Hillary Clinton used her trademark laugh Thursday to deflect a question about the $800,000 her husband earned in 2005 giving speeches for a Bogota-based group that supports the Colombia free trade agreement — the same trade deal she currently opposes.
Asked by CNN if those earnings represented a conflict of interest given that she has dipped into her family’s pocketbook to pay campaign bills, Clinton threw up her hands and laughed loudly for several seconds.
“How many angels dance on the head of the pin?,” she responded, continuing to giggle. “I have really, uh, nothing to … I mean, how do you answer that?”
The New York senator explained there are different sides to the argument over trade, and re-emphasized her own opposition to the trade deal, assailing the Colombian government’s “outrageous” record of “targeting labor leaders.”
“I am against the Colombia free trade deal,” she said. “It doesn’t matter who talks to me. It doesn’t matter any circumstances. I have been against it. I am against it. I will be against it absent the kind of changes in behavior that I have been calling for from the Colombian government.”
Earlier in the press conference, describing her husband’s advocacy for the trade deal, Clinton said: “Everyone is free to express their opinion.”
Senator Hillary Rodham Clinton and former President Bill Clinton released tax data Friday showing they earned $109 million over the last eight years, an ascent into the uppermost tier of American taxpayers that seemed unimaginable in 2001, when they left the White House with little money and facing millions in legal bills.
The bulk of their wealth has come from speaking and book-writing, which together account for almost $92 million, including a $15 million advance — larger than previously thought — from Mr. Clinton’s 2004 autobiography, “My Life.” The former president’s vigorous lecture schedule, where his speeches command upwards of $250,000, brought in almost $52 million.
During that time, the Clintons paid $33.8 million in federal taxes and claimed deductions for $10.2 million in charitable contributions. The contributions went to a family foundation run by the Clintons that has given away only about half of the money they put into it, and most of that was last year, after Mrs. Clinton declared her candidacy.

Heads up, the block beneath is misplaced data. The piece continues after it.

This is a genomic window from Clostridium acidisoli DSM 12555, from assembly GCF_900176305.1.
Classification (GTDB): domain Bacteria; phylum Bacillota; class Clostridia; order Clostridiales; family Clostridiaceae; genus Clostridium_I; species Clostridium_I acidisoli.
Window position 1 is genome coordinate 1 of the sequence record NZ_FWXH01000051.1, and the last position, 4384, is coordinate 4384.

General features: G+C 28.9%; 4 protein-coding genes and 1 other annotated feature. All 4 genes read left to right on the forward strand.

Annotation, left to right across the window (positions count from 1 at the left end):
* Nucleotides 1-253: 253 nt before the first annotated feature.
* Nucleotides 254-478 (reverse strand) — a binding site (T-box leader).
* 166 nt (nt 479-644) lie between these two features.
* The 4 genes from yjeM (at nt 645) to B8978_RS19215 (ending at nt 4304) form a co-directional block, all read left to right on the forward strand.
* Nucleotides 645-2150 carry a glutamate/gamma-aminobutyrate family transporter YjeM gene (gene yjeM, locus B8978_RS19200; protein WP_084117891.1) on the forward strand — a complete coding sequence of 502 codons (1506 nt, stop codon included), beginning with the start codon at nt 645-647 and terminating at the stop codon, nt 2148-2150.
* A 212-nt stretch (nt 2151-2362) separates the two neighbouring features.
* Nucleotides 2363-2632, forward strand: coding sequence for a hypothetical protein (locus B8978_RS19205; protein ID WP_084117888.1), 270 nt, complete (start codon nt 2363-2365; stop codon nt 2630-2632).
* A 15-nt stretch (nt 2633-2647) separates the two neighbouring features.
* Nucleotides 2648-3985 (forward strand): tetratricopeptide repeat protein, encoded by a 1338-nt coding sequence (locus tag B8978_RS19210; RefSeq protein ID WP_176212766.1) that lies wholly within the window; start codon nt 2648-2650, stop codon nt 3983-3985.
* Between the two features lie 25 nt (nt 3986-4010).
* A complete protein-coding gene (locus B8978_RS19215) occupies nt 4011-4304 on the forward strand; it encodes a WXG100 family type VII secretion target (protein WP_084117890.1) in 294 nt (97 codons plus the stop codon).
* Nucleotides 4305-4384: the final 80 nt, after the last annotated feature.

A Texas oilman who’s accused of defrauding the Nigerian government by illegally pumping and exporting 10 million barrels of oil is a major fundraiser for Hillary Clinton’s presidential campaign.
Kase Lawal of Houston is at least the fourth person accused or convicted of criminal wrongdoing to help finance Clinton’s political ambitions since 2000 and the second in her quest for the White House. The list also includes Chinese and Pakistani fugitives and a former Miami lawyer who was convicted of defrauding Cuba.
There’s no indication that Clinton’s campaign was aware of Lawal’s legal problems when it accepted his help in raising more than $100,000, but a McClatchy Newspapers investigation in the U.S. and Nigeria suggests that her campaign did little to scrutinize the background of one of its top fundraisers.
Hillary Clinton’s campaign has been in the news several times this election season for being, shall we say, somewhat tardy in paying its bills. New York and Des Moines companies complained to the media. And when a New Hampshire landlord went public with his Clinton debt of $500, other companies cried out. (He eventually got paid his $500 and publicly donated it right away to Barack Obama’s campaign.)
Now, it looks from new Federal Election Commission filings that Clinton’s campaign had $8.7 million in outstanding debt at the end of last month. Ouch! And that included $3,361 owed to Maine South High School in Park Ridge, Ill., for renting the Watson Auditorium and for catering.
On the eve of Super Tuesday on Feb. 5, Clinton staged a big town hall meeting from the Maine South High School auditorium that was broadcast nationally on the Hallmark Channel, allowing supporters across the country to ask questions live. Maybe you saw it. Millions did.